June 29, 2004
Bayou Farewell: The Rich Life and Tragic Death of Louisiana's Cajun Coast (Vintage Departures), by Mike Tidwell, is making an impact in northeast Louisiana. The book chronicles the condition of the disappearing Louisiana coastline. The author hopes to make public, in his own words, "The greatest untold story about the biggest calamity in the nation right now."
KEDM, 90.3 F.M., the public radio station housed at the University of Louisiana at Monroe, is offering some help in getting that story told. Every Saturday morning at 10 a.m. you can hear community volunteers read excerpts from the book. If you have missed previous Saturday morning readings on-the-air you can catch up in the listening room on the KEDM website at www.KEDM.org.
Co-owner of a local bookstore Windows a bookshop, Elisabeth Grant-Gibson, worked with KEDM to get the readings on the air. She said it is something that she wanted to do for this area for a long time.
Gibson said, "It's very great to hear these Louisiana voices reading this book aloud. We have men, women, and children reading aloud. Our youngest person reading is 10-year-old Anna MacMillan. She did a science project on this book. We have senior citizens reading as well."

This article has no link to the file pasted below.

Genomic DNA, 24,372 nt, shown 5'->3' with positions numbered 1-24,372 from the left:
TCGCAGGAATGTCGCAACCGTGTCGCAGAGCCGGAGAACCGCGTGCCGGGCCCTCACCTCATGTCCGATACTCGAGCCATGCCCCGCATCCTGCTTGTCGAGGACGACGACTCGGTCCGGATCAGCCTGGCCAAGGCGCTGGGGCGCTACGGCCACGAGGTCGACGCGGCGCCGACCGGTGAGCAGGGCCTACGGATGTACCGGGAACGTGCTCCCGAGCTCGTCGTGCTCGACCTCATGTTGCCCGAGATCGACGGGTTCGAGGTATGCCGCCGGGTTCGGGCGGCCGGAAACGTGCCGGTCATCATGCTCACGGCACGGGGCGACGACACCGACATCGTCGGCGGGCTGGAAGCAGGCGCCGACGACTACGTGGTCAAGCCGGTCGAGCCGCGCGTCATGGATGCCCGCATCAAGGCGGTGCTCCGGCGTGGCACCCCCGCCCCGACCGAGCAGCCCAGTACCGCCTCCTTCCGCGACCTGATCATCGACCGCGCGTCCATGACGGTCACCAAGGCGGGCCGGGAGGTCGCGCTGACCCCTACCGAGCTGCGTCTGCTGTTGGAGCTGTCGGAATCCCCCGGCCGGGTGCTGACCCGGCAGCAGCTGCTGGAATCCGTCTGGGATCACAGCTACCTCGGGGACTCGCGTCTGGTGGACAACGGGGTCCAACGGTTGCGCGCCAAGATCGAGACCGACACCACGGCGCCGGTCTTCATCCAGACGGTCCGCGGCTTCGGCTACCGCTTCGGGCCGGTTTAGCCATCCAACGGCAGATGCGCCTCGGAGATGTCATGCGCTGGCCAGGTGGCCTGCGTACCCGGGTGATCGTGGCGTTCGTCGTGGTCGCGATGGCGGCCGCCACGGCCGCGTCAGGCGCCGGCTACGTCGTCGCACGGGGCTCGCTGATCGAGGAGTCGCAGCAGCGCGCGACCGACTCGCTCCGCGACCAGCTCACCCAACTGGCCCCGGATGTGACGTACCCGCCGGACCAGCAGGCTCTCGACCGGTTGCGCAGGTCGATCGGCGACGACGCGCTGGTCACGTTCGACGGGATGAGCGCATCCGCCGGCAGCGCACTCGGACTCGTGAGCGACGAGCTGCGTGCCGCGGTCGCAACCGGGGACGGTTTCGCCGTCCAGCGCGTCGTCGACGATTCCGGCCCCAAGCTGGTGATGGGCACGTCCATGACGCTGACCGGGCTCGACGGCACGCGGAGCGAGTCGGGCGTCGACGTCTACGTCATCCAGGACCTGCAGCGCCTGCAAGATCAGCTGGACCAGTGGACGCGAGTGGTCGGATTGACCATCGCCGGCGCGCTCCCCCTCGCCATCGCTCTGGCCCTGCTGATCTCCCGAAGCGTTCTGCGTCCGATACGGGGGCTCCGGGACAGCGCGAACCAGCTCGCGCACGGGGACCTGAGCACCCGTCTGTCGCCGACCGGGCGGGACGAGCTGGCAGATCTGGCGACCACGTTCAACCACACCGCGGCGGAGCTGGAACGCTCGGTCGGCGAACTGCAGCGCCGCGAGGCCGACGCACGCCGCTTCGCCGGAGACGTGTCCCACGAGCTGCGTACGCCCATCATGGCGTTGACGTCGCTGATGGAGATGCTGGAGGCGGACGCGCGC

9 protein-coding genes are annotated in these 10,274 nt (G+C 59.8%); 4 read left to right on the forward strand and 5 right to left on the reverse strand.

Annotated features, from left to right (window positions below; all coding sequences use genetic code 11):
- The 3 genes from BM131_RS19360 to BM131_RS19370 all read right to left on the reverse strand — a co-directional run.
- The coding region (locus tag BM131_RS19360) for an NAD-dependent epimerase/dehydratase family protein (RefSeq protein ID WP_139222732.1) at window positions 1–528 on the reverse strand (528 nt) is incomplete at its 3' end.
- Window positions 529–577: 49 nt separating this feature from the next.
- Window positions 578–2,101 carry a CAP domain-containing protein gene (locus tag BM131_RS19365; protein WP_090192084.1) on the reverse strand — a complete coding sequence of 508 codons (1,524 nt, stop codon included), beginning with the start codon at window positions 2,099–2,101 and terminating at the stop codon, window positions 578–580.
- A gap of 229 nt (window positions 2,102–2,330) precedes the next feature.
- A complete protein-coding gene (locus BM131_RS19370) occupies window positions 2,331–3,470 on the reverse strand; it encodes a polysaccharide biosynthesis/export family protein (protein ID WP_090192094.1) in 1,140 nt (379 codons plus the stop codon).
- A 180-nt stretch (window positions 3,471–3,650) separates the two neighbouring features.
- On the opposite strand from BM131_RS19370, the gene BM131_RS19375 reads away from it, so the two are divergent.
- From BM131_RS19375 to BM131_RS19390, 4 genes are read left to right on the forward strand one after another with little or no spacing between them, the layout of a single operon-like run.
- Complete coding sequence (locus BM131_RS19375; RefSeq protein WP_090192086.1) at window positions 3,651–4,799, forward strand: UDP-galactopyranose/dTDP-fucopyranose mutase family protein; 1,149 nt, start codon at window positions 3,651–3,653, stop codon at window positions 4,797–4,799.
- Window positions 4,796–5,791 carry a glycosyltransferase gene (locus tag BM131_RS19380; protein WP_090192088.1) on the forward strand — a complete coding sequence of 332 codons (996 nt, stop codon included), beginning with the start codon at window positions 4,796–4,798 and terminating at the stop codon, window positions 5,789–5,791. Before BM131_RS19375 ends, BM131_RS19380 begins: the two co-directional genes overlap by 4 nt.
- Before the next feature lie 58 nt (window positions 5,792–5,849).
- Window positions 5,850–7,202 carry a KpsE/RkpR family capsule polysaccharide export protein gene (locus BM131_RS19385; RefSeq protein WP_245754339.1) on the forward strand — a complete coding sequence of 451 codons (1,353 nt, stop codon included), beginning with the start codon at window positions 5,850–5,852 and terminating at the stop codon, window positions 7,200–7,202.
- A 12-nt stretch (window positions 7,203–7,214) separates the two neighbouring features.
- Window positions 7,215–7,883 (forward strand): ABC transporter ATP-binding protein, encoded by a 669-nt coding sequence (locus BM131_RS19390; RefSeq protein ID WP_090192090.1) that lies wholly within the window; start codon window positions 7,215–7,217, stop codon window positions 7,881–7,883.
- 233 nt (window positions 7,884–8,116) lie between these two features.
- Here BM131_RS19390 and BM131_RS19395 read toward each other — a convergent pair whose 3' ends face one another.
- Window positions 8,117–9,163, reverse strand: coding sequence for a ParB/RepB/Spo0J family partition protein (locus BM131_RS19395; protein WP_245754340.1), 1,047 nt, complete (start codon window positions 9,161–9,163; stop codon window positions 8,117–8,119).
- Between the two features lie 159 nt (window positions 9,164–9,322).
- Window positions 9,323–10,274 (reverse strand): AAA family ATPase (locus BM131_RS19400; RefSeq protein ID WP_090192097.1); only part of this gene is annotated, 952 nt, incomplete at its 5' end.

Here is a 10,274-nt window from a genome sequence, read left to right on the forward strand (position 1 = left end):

"People from all walks of life have called and asked to read. It has not been hard at all to find people. It had been so successful that we have increased air-time of the readings from 30 minutes to one hour on Saturdays. Everyone sounds good and it has been received very well in the community. People come into Windows and comment on how good it sounds." said Gibson
Gisbon has spoken with the book's author and says he is thrilled about them reading the book. Once the it is completely read, a CD recording will be made available for certain libraries in the state.
"The book is fabulously well-written. I usually read fiction but this man is a story teller. He takes a vast amount of information and weaves it into a story about all of these different people and you hear about them and see how it is affecting these people and you are engaged. I picked it up very causally and I was hooked from page one," said Gibson.
Gibson said it is a great way for ULM and the university community to participate in a project together.
A number of people connected to the university including Bob Eisenstadt, Marsha McGhee, Bette Kauffman, Ann Smith, John Rettenmeyer, Sue Edmunds, Susan Allain, and Holly Casey are participating.
Elisabeth Grant-Gibson is the coordinator of the reading project and Mark Wilson is the engineer.